MyView: Headlines on dental radiographs
June 18, 2012
By Matthew J. Messina, D.D.S.
I spent most of a week in April dealing with the media fallout from the release of the Yale University study on dental radiographs and brain tumors. As a result of the extensive media coverage, we all will be explaining things to our patients for quite a while. My task as an ADA spokesperson is to put a story like this in perspective.
How common are the brain tumors? (Six per 100,000.) How did the researchers find a link between dental X-rays and brain tumors? (They asked people with brain tumors to remember how many X-rays they had over their lifetime.) Is there a problem with this type of study? (Yes, it’s called "recall bias.") Are dental X-rays now different than before? (Yes, the amount of radiation in current dental radiography is dramatically less than in years past.) What should patients do with this information? (Talk to their dentist about any concerns so that their dentist can give them accurate information and reassure them.)
The newspaper story as printed in the April 12 issue of the Cleveland Plain Dealer is about as good a result as we can get in a story like this. I spent 30 minutes with the reporter discussing the scientific study and its flaws. We also talked about the diagnostic value of radiographs and the risk to the patient of undiagnosed dental disease. I helped her to understand the ALARA (as low as reasonably achievable) principle in radiographic technique and how safe and low in radiation modern dental X-rays are.
The reporter listened to my arguments and used the information that I had provided. Her story included much of our message. Her article was balanced and accurate. It was not a press release, and certainly not a paid placement (infomercial), where we are able to control the entire message. As a spokesperson, I can only talk to the public through the filter of the reporter. We successfully got our message across. Unfortunately, it was on page A-4.
The story was above the fold on the front page of the Plain Dealer. The headline was "Dental X-rays Linked to Brain Tumors in Yale Study." Like a courtroom trial, the prosecution went first. Page 1 included the first six paragraphs of the article. Our defense was well presented, but after the "jump" to page A-4. It required that a person be committed enough to understanding the story to be willing to actually open the paper and read the article to the end. And that is one of the problems that we will always face as a profession.
Our answers to questions are rooted in the science. They are long and complex. Well-intentioned, but sterile and rather boring. Our opponent’s answers are short, and often emotional. "Dental radiographs are safe and effective as a diagnostic tool to allow the dentist to truly see what is going on in your mouth. They are valuable to identify decay, periodontal disease, and other pathology, as well as to monitor proper growth and development." vs. "Dental X-rays cause brain tumors."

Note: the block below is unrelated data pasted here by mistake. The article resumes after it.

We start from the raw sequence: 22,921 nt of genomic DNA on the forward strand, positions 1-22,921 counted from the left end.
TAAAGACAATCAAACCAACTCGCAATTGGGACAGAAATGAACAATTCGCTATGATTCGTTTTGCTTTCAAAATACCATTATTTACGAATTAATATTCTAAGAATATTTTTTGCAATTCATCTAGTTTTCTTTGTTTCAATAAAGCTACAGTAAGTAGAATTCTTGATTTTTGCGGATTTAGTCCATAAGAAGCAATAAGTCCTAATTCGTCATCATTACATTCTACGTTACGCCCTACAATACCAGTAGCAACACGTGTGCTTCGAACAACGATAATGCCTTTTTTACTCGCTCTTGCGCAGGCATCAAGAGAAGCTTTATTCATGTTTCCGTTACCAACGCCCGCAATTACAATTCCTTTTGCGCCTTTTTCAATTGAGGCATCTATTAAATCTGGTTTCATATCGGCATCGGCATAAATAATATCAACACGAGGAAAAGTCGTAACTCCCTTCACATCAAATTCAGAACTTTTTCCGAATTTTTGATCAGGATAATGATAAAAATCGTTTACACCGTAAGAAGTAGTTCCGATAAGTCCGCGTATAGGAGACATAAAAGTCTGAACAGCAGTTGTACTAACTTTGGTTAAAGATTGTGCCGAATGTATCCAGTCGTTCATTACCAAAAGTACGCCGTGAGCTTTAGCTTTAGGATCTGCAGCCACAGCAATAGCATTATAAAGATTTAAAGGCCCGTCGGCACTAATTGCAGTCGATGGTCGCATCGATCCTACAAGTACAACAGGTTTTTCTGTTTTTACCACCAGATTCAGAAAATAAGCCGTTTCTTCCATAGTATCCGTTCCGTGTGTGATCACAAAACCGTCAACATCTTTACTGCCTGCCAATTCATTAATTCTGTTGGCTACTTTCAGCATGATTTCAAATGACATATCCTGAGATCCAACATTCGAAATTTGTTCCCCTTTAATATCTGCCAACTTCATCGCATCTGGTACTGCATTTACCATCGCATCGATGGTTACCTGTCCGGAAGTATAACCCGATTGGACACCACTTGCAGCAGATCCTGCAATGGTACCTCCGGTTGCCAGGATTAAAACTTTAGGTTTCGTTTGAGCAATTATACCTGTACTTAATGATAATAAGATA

Our real challenge is not even in countering the statements of our opponents. We face stiff competition for the time and attention of the public. The Internet gives us access to unlimited information. But it also permits skimming the surface rather than deeper study of complex topics.
Most people will read the headlines on Yahoo News or Google search results, without clicking to look deeper into the story. Network television and cable news have conditioned us to expect answers in nine-second sound bites.
How can we have a meaningful discussion if no one is willing to ask questions? Is there a level of critical thinking still evident in the country?
While I have concerns that as a society we are too willing to skim the surface of the information available to us, I am encouraged that as individuals we are willing to ask questions when things relate to us. Patients will ask about X-rays when it directly involves their health. This will create teachable moments for us in our offices. We just need to be ready.
If we ask our patients to be willing to ask the questions; to turn to page A-4, then we owe it to them to have answers, and to be willing to take the time to care and to explain. Today’s dental office is much more than a building where tooth dust is made. It needs to be a place of learning. Only then can we get past the headlines, and on to, as Paul Harvey would say ... the rest of the story!
Dr. Messina is the executive editor of ODA Today, the publication of the Ohio Dental Association and an ADA consumer adviser. His comments, reprinted here with permission, originally appeared in the May issue of that publication.